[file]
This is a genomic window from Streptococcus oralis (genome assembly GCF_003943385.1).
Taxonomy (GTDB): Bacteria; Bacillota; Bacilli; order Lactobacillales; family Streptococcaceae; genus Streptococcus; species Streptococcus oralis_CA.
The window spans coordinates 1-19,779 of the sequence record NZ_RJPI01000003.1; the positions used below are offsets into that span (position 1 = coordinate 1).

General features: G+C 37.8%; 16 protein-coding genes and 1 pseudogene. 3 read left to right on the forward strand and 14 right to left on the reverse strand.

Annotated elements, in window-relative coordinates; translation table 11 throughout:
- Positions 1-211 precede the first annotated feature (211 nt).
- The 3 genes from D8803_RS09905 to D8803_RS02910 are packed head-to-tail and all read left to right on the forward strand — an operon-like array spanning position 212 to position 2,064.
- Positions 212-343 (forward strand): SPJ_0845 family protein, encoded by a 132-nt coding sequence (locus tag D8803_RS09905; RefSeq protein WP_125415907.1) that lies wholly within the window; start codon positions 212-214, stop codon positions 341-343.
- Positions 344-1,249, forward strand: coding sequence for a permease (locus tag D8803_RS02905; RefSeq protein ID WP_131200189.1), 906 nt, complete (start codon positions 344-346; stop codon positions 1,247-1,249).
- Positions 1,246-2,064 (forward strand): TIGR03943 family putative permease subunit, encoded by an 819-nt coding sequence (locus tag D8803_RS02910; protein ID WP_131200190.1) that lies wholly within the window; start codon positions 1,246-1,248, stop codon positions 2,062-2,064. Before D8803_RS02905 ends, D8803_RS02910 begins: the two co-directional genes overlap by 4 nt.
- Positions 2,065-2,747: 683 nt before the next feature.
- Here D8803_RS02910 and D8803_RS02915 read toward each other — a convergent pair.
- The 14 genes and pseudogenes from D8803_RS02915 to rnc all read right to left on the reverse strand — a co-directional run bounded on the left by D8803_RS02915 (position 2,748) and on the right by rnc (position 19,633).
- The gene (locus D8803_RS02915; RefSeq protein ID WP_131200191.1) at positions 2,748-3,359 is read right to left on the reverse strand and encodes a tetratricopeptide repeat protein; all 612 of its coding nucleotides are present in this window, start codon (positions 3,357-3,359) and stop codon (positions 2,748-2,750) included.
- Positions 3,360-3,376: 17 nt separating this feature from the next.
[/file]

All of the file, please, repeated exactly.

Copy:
This is a genomic window from Streptococcus oralis (genome assembly GCF_003943385.1).
Taxonomy (GTDB): Bacteria; Bacillota; Bacilli; order Lactobacillales; family Streptococcaceae; genus Streptococcus; species Streptococcus oralis_CA.
The window spans coordinates 1-19,779 of the sequence record NZ_RJPI01000003.1; the positions used below are offsets into that span (position 1 = coordinate 1).

General features: G+C 37.8%; 16 protein-coding genes and 1 pseudogene. 3 read left to right on the forward strand and 14 right to left on the reverse strand.

Annotated elements, in window-relative coordinates; translation table 11 throughout:
- Positions 1-211 precede the first annotated feature (211 nt).
- The 3 genes from D8803_RS09905 to D8803_RS02910 are packed head-to-tail and all read left to right on the forward strand — an operon-like array spanning position 212 to position 2,064.
- Positions 212-343 (forward strand): SPJ_0845 family protein, encoded by a 132-nt coding sequence (locus tag D8803_RS09905; RefSeq protein WP_125415907.1) that lies wholly within the window; start codon positions 212-214, stop codon positions 341-343.
- Positions 344-1,249, forward strand: coding sequence for a permease (locus tag D8803_RS02905; RefSeq protein ID WP_131200189.1), 906 nt, complete (start codon positions 344-346; stop codon positions 1,247-1,249).
- Positions 1,246-2,064 (forward strand): TIGR03943 family putative permease subunit, encoded by an 819-nt coding sequence (locus tag D8803_RS02910; protein ID WP_131200190.1) that lies wholly within the window; start codon positions 1,246-1,248, stop codon positions 2,062-2,064. Before D8803_RS02905 ends, D8803_RS02910 begins: the two co-directional genes overlap by 4 nt.
- Positions 2,065-2,747: 683 nt before the next feature.
- Here D8803_RS02910 and D8803_RS02915 read toward each other — a convergent pair.
- The 14 genes and pseudogenes from D8803_RS02915 to rnc all read right to left on the reverse strand — a co-directional run bounded on the left by D8803_RS02915 (position 2,748) and on the right by rnc (position 19,633).
- The gene (locus D8803_RS02915; RefSeq protein ID WP_131200191.1) at positions 2,748-3,359 is read right to left on the reverse strand and encodes a tetratricopeptide repeat protein; all 612 of its coding nucleotides are present in this window, start codon (positions 3,357-3,359) and stop codon (positions 2,748-2,750) included.
- Positions 3,360-3,376: 17 nt separating this feature from the next.